After 61 Years, Nevada Honors a War Hero

After 61 years, Nevada welcomed home a World War II hero today.

While across the country, students wave U.S. flags while watching the annual Veterans Day parade in Davenport, Iowa. (FOX)

The remains of World War II pilot Stanley D. Campbell returned home to Lincoln County Nevada today for burial in his home town of Pioche:

Campbell was reported missing on Dec. 10, 1944, when he failed to return from a cargo flight to Hollandia, New Guinea. Campbell’s last radio contact was in the Saidor area, when he reported bad weather.

Richard Korthals, on whose wing Campbell was flying, still remembers that fateful day.

“We encountered a wall of clouds past Nadzab and radioed back and forth in discussing our course of action. I told Stanley that the showers beneath the clouds would probably be spotty and that I was going to get on the deck and make my way over the jungle to Hollandia (which I did — and I can still see the rain showers and the tree tops.) He radioed that he was going north, climbing to get over the mountain range and would then follow the coastline from Wewak area to Hollandia. We parted at that point. He never arrived at Cyclops, our home strip.”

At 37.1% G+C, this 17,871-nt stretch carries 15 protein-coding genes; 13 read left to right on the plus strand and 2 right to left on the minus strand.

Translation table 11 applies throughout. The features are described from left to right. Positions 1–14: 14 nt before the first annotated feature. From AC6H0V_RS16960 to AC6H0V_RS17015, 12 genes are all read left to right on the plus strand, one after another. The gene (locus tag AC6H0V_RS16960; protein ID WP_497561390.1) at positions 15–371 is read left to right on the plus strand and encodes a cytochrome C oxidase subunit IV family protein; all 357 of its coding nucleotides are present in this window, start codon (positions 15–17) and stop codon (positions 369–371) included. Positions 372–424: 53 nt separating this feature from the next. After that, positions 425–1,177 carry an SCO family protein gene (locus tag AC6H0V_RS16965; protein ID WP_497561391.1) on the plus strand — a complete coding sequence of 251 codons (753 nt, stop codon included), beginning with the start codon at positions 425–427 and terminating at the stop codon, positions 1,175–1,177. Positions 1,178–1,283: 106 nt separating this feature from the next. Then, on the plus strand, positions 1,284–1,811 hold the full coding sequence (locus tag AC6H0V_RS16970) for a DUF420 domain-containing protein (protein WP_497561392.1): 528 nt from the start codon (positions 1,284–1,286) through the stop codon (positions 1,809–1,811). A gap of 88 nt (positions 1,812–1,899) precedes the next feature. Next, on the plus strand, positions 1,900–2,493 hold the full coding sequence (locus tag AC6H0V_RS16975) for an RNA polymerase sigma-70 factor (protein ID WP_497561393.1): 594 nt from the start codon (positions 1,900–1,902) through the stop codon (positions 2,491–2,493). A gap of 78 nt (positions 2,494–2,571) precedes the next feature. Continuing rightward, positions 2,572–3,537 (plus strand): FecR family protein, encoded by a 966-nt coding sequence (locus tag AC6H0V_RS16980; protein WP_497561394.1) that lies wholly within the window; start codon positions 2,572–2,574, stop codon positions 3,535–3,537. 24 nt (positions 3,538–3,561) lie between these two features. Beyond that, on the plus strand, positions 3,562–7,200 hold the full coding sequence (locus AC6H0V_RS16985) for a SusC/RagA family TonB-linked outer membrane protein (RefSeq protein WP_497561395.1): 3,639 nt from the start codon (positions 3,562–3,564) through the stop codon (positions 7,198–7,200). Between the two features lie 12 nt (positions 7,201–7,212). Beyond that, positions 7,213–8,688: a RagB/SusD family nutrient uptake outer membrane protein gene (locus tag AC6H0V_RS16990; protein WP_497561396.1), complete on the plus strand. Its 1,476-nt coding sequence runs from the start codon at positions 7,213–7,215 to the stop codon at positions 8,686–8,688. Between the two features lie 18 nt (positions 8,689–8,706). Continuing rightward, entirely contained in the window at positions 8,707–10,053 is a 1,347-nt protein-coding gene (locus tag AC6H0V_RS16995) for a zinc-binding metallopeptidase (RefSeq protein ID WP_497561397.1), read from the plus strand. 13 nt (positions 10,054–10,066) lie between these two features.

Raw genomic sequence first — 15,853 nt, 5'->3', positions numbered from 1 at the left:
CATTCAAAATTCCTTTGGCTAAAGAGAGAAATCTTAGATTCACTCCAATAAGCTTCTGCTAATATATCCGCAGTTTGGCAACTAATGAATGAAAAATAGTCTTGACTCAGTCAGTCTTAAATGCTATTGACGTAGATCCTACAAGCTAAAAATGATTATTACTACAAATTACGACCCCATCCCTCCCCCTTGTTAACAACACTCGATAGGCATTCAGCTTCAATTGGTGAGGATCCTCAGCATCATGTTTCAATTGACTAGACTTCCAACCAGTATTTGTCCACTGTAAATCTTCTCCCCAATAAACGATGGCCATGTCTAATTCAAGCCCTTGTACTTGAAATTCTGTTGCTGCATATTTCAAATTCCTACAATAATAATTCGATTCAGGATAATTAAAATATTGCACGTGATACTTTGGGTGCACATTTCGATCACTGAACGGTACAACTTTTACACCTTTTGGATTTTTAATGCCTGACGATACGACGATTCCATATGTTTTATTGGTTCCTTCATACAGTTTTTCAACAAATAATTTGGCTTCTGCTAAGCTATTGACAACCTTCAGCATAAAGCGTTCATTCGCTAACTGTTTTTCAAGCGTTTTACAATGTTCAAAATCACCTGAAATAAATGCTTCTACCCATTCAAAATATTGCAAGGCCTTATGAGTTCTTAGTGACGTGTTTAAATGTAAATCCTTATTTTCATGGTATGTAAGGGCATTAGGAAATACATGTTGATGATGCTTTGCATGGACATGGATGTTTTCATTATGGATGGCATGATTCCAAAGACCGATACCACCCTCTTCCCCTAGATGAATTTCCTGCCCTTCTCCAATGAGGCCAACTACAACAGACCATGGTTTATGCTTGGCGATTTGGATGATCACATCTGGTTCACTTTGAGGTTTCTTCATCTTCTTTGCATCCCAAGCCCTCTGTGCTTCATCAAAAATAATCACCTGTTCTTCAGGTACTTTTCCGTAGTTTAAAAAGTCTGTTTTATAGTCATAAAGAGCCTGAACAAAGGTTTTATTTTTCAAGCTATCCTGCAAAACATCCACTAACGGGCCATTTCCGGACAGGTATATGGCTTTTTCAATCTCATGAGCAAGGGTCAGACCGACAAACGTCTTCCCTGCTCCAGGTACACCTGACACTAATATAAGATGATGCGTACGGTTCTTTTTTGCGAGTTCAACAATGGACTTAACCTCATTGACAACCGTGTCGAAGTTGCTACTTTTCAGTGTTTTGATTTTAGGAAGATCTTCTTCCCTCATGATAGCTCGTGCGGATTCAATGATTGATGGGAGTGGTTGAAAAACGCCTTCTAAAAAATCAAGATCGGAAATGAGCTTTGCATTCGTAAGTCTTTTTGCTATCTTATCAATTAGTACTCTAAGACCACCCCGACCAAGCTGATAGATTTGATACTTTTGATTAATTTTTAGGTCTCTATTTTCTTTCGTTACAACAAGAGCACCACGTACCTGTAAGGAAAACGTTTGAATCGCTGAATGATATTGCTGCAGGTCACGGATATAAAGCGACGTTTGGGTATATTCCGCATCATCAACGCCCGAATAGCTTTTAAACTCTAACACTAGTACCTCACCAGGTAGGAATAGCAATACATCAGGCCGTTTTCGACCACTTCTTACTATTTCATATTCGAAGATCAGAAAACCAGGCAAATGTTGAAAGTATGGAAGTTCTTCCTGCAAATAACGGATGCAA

All searches were unsuccessful, and on July 15, 1949, the crew was declared KIA/non-recoverable.

The crash site was located from the air by Richard Leahy in 1975 at 11,000 feet in the Sarawaget Ranges of Morobe Province. In April 1979, Leahy and a team from the Central Identification Lab Hawaii (CILHI) recovered a piece of Campbell’s jaw, and the remains of Cpl. Carl A. Drain. In November 2004, POW/MIA Accounting Command (JPAC) returned to this crash site and recovered the remains of four servicemen: Campbell, 2nd Lt. Robert H. Cameron, Cpl. George E. Cunningham and Capt. Vlad Sasko, M.D.

Korthals, who spent days searching for Campbell, plans to attend the service.

“I have never forgotten that day. The story of the recovery of the wreckage and the bodies has put a period to an unfinished sentence that has been part of me for almost 61 years,” he added.

Previous Posts Honoring Military Heroes:
Ohio Honors Their Heroes
Texas Honors A Hero
Georgia Honors its Heroes
Illinois Honors A Hero
Missouri Honors an Army Hero
Missouri Welcomes Home a War Hero
Utah Welcomes Home a War Hero
A New Jersey Hero


Atlantic Review has links to a number of Veterans Day tributes.

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